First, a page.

Laurie Colwin, cook, food writer and novelist, felt that a picnic was a good excuse to eat a whole bag of potato chips all by yourself. Besides expressing an understandable fondness for potato chips, her point is that picnics are occasions for eating in ways out of the ordinary. They have their own rhyme and reason and shouldn’t be an outdoor replica of an indoor menu. Picnic food is eclectic. The only real requirement for admission besides how it tastes is that the food be a good traveler.
Sour Cherry Cake is not fragile. It is made from a swift little recipe that will give you a fine result the first time…and every time–unless, one bakes with such winged speed that the batter goes in the oven before the flour has been added. Even then the mistake may be undone on a second try with remarkable ease.
And while you wait for this delicious cake to bake, you can relax, download a video of Neal Diamond singing Cherry, Cherry…and dance.
Note: To print this recipe, or any other diplomatickitchen recipe, go to the bottom of the page, at the end of the post, and click on the icon: Print & PDF
- 1 cup of plain Yoghurt
- 2 cups of Flour
- 1 and 1/2 cups of White Sugar
- 1/2 cup of Vegetable Oil
- 2 and 1/2 teaspoons of Baking Powder
- 1 package of Vanilla Sugar or 1 teaspoon of Vanilla
- 4 Eggs, separated
- a 15-ounce can of Sour Cherries, drained or a 350-gram can of Sour Cherries, drained: Can sizes vary from country to country. The measure of cherries doesn’t have to be exact–about 1 cup is sufficient.
- a little Butter and Flour for preparing the cake pan
- Optional: Whipped Cream to serve with the cake; since it is included in the Menu: Into the Picnic Basket, the whipped cream isn’t used and doesn’t appear in the photos. Without it, the cake is still excellent.
- a Springform Cake Pan, measuring 10-inches across the bottom, buttered and floured and lined with Parchment Paper: This is the pan used to make the photographed cake. It is a convenient one for transporting it. A rectangular pan might also be used–although the diplomatickitchen hasn’t tried it.
- a piece of Parchment Paper, cut to fit the bottom of the pan
- 3 Bowls
- a Mixer, standing or hand
- a cooling rack
2. Mix the dry ingredients together in one bowl.
3. Beat the egg yolks and sugar together in a second bowl.
4. Add the yoghurt to the egg and sugar and beat some more.
5. After the yoghurt is mixed in, add the oil and vanilla and beat again.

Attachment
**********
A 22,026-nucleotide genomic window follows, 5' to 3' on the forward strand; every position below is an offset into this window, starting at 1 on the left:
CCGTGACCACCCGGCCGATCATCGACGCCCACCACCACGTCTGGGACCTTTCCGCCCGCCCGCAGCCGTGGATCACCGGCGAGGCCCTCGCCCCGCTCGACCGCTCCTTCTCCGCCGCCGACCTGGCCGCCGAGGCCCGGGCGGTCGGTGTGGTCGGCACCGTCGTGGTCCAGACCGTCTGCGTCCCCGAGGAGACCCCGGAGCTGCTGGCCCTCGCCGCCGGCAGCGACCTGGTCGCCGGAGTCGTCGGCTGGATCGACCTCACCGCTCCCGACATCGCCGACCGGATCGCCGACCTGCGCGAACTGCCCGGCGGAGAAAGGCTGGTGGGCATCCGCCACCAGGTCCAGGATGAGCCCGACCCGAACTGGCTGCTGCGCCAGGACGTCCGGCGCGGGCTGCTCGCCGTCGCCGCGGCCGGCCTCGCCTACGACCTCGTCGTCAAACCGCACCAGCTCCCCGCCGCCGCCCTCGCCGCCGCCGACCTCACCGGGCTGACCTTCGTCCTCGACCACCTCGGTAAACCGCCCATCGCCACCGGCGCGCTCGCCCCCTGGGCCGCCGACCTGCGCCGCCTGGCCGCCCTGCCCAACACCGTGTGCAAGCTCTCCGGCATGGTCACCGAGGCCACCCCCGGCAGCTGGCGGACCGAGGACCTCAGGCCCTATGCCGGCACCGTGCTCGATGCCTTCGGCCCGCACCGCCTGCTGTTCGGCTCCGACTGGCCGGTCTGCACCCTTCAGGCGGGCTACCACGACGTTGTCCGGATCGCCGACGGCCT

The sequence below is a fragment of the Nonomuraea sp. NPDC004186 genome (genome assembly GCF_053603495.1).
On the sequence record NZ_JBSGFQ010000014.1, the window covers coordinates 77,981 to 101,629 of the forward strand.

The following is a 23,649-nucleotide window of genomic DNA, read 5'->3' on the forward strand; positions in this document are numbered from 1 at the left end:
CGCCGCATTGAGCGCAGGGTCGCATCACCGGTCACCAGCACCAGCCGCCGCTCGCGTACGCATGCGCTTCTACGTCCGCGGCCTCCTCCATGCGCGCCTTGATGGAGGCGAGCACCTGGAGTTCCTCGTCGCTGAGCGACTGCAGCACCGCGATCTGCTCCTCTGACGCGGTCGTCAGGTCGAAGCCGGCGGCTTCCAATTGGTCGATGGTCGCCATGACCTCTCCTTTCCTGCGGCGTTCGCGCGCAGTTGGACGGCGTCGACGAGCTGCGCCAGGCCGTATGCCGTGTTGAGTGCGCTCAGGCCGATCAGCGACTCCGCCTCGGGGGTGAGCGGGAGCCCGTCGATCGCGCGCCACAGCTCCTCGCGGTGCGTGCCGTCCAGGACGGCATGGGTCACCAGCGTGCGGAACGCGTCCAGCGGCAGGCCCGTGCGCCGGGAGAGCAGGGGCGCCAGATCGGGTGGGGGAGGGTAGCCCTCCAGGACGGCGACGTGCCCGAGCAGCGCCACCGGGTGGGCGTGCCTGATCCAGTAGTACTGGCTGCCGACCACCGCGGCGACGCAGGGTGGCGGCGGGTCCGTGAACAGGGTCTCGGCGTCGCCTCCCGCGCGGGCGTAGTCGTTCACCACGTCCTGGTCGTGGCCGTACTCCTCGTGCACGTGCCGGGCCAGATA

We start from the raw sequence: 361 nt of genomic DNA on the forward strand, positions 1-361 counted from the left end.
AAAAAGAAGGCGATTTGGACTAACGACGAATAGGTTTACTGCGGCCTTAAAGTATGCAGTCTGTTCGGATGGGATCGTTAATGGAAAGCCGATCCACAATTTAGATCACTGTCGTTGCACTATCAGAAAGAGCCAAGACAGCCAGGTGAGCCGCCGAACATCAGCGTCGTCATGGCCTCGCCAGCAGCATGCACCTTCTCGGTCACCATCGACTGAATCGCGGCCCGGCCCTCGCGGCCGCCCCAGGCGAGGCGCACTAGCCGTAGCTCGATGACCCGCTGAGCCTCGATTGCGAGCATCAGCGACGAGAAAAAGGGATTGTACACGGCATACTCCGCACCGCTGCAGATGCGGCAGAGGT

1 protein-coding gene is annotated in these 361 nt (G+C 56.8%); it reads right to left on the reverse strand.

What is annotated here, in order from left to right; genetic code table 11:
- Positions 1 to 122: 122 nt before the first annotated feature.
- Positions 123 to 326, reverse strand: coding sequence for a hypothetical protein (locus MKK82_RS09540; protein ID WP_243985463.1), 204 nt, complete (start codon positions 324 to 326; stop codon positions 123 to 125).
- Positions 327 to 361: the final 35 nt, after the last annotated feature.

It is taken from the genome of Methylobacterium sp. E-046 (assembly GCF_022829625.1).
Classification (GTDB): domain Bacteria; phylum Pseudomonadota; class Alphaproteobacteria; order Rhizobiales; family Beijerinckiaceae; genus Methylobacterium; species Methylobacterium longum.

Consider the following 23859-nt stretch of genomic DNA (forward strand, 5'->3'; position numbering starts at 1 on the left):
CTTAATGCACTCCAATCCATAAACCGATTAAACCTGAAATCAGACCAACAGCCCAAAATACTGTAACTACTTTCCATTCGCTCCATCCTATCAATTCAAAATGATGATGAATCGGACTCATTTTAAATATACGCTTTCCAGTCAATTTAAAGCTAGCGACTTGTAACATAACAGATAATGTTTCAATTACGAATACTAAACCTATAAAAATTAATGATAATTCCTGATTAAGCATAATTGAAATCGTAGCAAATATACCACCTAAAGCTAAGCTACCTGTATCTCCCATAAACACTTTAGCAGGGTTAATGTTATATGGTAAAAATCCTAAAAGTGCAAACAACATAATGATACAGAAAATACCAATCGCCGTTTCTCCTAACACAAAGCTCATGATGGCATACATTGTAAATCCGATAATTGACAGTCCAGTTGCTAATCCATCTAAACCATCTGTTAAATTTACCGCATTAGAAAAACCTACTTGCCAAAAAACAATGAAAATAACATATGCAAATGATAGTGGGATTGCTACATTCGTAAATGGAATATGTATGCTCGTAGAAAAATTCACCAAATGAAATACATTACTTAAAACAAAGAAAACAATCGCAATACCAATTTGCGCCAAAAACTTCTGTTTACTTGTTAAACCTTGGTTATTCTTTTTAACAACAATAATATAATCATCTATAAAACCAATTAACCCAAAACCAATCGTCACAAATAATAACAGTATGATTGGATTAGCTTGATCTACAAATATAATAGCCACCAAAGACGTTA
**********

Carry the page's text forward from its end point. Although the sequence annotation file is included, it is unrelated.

6. Stir in the dry ingredients:
8. Fold the egg whites into the batter and pour the batter into the pan.
9. Bake the cake for 5 minutes in the 400 F. oven. At the end of 5 minutes, carefully slide the cake out on the oven rack. Don’t remove it from the rack. Place the cherries around on the surface of the cake and slide it back into the oven. Bake it for 30 minutes more. (Putting the fruit on the cake as it sits on the oven rack is a way of keeping the rising batter from sinking.
10. Cool the cake in the pan. Leave it there if it is going to a picnic and slip the springform ring off it in situ before slicing it.
1. Make some Ground Walnuts and Sugar, by toasting some walnuts in a dry pan, grinding them in a food processor and mixing them with some sugar. Photos and steps for Sugared Ground Walnuts are here in a previous diplomatickitchen recipe.
2. Peel and slice thinly a few apples. (Three were used for the photographed cake). Mix the slices with a Tablespoon or so of lemon juice.
3. Mix the cake batter, and, after 5 minutes of baking, arrange concentric slices of apple over the top and sprinkle them with sugared ground walnuts. As for the Sour Cherry Cake, bake 30 more minutes.
A Note: Nena’s Croatian Sour Cherry Cake is in the basket of the Occasional Menu: Into the Picnic Basket.
An Acknowledgement: Croatian Sour Cherry Cake is a recipe by Nena Scott. Like this cake, Nena is a good traveler and for almost thirty years has been making temporary homes all over the world. Presently, she is living in Milan, Italy, where her husband is the U.S. Consul General. Nena knows how to cook and knows how to make a large party of dozens of guests feel individually welcome and happy to have been invited to her home.
© Elizabeth Laeuchli, the diplomatickitchen, 2011-2012